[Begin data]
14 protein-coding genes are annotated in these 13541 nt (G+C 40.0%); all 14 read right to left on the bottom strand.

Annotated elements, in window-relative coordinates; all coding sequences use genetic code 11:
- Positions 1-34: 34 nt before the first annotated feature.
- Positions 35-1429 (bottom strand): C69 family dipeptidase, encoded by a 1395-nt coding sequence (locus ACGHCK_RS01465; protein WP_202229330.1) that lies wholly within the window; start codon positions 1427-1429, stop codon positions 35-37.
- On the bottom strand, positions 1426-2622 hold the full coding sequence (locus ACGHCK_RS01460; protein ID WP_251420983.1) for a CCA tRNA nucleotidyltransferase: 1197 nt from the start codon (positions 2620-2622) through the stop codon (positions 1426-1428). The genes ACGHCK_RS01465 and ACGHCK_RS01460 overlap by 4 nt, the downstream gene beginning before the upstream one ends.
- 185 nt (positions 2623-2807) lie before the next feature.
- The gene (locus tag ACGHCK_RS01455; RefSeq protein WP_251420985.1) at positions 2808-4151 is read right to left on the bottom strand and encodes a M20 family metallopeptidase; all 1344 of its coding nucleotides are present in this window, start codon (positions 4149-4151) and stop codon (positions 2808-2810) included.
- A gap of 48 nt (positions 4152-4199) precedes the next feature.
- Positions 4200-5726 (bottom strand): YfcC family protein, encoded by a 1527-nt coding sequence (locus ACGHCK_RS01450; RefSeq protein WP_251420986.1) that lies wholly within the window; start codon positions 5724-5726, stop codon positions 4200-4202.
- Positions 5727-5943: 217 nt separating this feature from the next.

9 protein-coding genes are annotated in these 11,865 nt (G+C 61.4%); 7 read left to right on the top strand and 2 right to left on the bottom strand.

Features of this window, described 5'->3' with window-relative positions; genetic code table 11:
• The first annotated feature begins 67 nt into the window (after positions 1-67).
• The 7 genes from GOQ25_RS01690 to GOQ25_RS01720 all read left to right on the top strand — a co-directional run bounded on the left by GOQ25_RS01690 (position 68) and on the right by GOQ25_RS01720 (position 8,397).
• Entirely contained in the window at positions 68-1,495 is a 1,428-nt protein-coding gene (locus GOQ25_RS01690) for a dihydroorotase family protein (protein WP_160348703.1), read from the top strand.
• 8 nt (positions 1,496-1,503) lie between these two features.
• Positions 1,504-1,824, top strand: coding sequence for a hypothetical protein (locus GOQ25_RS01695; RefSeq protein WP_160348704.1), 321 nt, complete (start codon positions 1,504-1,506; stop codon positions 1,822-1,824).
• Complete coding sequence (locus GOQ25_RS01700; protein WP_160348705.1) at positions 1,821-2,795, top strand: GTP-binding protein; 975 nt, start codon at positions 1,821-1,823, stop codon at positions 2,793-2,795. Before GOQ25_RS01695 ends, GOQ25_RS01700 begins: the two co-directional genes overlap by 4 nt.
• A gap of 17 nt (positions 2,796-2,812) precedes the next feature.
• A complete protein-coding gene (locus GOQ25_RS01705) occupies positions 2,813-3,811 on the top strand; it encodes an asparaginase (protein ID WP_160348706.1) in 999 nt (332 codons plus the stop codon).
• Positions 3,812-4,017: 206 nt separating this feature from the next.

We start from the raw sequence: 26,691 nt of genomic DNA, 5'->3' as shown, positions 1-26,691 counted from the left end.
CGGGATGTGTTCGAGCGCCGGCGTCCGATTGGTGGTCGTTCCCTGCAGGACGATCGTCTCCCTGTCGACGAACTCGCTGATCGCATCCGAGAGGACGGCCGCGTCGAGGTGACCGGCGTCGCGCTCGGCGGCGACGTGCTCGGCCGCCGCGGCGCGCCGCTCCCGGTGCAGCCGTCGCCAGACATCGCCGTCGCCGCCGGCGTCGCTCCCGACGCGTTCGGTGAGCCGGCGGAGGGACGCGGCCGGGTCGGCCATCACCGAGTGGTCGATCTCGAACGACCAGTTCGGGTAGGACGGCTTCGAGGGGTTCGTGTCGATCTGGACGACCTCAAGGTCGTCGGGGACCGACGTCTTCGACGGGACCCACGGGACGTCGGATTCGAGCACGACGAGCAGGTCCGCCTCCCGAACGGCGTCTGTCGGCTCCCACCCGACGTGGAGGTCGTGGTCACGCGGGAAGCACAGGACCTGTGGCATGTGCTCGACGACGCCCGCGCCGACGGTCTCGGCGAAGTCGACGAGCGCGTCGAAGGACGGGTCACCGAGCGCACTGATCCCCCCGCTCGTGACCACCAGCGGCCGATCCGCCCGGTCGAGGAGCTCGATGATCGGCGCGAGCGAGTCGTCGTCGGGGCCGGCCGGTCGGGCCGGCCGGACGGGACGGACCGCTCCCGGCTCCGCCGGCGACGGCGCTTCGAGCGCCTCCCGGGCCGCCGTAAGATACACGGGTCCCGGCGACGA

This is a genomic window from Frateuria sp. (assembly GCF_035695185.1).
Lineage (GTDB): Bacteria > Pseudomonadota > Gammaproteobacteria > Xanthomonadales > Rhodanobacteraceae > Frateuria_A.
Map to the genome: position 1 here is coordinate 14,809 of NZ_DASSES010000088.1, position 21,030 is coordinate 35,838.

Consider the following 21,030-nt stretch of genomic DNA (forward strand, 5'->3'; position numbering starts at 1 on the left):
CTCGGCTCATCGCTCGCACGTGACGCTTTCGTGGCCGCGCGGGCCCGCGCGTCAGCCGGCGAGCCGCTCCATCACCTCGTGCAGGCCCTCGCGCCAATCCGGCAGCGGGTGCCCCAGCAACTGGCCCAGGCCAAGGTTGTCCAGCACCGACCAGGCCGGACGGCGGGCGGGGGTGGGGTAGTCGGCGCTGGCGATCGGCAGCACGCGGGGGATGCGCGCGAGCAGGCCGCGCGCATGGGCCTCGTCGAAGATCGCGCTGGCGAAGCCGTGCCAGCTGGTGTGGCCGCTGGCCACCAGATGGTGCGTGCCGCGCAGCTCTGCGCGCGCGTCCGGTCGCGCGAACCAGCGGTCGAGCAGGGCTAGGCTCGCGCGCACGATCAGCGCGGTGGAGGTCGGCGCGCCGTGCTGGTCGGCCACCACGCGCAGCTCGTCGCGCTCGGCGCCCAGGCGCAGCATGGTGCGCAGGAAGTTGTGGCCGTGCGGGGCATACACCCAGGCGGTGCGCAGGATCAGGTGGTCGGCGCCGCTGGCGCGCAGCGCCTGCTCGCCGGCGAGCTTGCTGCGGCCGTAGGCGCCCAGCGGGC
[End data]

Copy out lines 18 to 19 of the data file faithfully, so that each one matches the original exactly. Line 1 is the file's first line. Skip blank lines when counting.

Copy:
• Complete coding sequence (locus GOQ25_RS01700; protein WP_160348705.1) at positions 1,821-2,795, top strand: GTP-binding protein; 975 nt, start codon at positions 1,821-1,823, stop codon at positions 2,793-2,795. Before GOQ25_RS01695 ends, GOQ25_RS01700 begins: the two co-directional genes overlap by 4 nt.
• A gap of 17 nt (positions 2,796-2,812) precedes the next feature.